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Neal Briggs hasn't seen a drier spring.

The Syracuse alfalfa and wheat farmer has cause for his concern. As water shortages around the state grow with each warm spring day, many Utah farmers soon will have to decide whether to plant traditional, water-guzzling crops.

A lack of water has plagued most of Tooele County for months, while severe drought conditions grew across northern and central Utah as March ended, according to a U.S. Drought Monitor report released last week.

"I'd say it's becoming critical at this point," said Briggs, president of the Davis County Farm Bureau. "If this drought persists, we could see the worst year yet."

Last week, the federal government declared that farmers and ranchers in eight Utah counties — Salt Lake, Tooele, Davis, Weber, Morgan, Box Elder, Cache and Rich — had suffered enough losses from the drought to ask for emergency loans. Normally, such drought declarations don't happen until the end of the year, said Leland Hogan, president of the Utah Farm Bureau.

Farmers have eight months from the date of the U.S. Department of Agriculture's announcement to apply for loans.

"It's going to be a tough season," said Hogan, who has alfalfa and cows in Stockton. "People are going to be on rationed water from the very beginning. Normally, that doesn't take place until early- to mid-July."

All of Utah's low-elevation snowpack has melted, and what little remains will melt quickly, according to a state water supply report.

Salt Lake City experienced its least snowy winter since record-keeping started in 1885 — and its warmest winter since that documentation started in 1874.

On top of that, water basins statewide are either at the worst they've been in 30 years, or close to it.

April 1 is the normal peak of snowpack accumulation, a major provider of water in Utah. But this year, the report said, the majority of the state's watersheds were under 50 percent of normal. Tooele was just 18 percent of normal.

Mountain snows won't help much. Spring runoff, which helps fill Utah's reservoirs and recharge aquifers, is already underway.

Meanwhile, March's precipitation was 47 percent of normal across the state. For the water year, which started in October, water from rain and snowfall is just 62 percent of average.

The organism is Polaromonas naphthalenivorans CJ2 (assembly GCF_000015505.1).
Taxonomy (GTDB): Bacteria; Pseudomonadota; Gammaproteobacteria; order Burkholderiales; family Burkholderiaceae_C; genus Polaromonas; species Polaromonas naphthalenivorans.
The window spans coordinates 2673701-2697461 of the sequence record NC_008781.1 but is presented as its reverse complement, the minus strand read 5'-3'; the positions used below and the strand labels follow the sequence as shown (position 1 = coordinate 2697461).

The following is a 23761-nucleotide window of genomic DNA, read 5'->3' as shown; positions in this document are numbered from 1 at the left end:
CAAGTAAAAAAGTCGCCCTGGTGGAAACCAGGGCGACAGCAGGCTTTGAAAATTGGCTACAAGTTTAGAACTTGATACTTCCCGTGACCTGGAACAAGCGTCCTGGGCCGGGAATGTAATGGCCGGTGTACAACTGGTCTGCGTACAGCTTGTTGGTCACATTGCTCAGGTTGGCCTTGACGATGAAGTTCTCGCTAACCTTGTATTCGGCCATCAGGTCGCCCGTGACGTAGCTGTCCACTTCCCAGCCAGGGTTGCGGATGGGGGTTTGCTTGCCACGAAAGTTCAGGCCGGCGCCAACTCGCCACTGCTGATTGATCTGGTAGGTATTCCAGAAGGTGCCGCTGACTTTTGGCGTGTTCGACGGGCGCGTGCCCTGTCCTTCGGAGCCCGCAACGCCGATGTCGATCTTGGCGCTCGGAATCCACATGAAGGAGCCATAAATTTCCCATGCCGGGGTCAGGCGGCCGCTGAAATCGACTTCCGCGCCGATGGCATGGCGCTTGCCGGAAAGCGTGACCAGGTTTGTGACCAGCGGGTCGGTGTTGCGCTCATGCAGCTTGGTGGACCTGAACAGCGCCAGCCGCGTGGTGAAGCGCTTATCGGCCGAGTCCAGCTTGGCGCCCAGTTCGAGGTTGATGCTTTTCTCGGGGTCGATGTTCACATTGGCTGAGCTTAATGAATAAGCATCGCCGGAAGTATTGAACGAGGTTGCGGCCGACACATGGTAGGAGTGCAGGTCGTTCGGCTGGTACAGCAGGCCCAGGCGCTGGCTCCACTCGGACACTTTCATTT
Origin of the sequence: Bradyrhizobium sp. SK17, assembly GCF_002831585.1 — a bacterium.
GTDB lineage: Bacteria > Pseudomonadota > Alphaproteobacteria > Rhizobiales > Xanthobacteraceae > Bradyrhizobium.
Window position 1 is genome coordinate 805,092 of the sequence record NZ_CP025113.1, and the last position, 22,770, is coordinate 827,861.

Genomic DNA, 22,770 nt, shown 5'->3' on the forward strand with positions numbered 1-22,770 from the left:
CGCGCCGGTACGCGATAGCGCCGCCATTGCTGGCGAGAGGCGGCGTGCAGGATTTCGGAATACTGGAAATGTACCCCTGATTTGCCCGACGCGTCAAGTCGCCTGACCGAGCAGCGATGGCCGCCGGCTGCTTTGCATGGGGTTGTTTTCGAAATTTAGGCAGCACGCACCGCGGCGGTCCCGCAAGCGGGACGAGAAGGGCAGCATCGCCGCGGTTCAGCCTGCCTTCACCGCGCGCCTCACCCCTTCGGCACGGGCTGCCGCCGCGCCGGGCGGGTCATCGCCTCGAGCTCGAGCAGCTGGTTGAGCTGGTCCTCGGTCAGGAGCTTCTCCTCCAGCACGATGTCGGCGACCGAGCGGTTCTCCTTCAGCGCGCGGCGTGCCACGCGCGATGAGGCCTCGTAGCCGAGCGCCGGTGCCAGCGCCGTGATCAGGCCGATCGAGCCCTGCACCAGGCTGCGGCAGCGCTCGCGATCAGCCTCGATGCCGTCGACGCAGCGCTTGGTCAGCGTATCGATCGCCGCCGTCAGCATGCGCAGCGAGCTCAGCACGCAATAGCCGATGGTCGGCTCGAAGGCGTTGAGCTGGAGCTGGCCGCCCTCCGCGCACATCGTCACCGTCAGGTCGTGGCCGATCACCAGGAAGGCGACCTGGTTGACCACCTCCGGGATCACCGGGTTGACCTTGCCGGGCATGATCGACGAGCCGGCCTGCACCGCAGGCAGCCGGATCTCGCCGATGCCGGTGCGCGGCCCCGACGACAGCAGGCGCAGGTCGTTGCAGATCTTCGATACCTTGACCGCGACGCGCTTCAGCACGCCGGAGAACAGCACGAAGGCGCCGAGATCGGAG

And reservoir storage is close to last year's levels at this time — 65 percent of normal.

Water managers "should prepare for early, short duration stream flow, a longer irrigation season, and low stream flow," the report said.

Water officials are comparing the upcoming summer of 2015 with other dreadful drought years, including 1934, 1977 and 2002.

"Suffice it to say," the water report reads, "2015 is a dead skunk."

Seasonal water supply forecasts fall below 25 percent of average for parts of the Weber, Provo, Six Creeks, Sevier, and Virgin River basins, according to a Colorado Basin River Forecast Center released last week.

Ernest Matthews, a lifelong Grantsville farmer, hasn't seen his area's water levels this bad in a long time.

"I think we're going to have to cut everybody down quite a bit from what we usually [do]," said Matthews, president of Tooele County's farm bureau. "There is nothing. It is dusty [out there]."

The Weber Basin Water Conservancy District already is forbidding people from watering between 10 a.m. and 6 p.m. The district's irrigation season starts April 20.

"Our hearts go out to those Utah farmers and ranchers affected by recent natural disasters," said U.S. Agriculture Secretary Tom Vilsack in a statement. "President Obama and I are committed to ensuring that agriculture remains a bright spot in our nation's economy by sustaining the successes of America's farmers, ranchers, and rural communities through these difficult times."

There's at least a chance of more valley rain and mountain snow across much of northern Utah throughout the week. And central and southern Utah also could see some precipitation around mid-week.

Tribune reporter Brett Prettyman contributed to this story.

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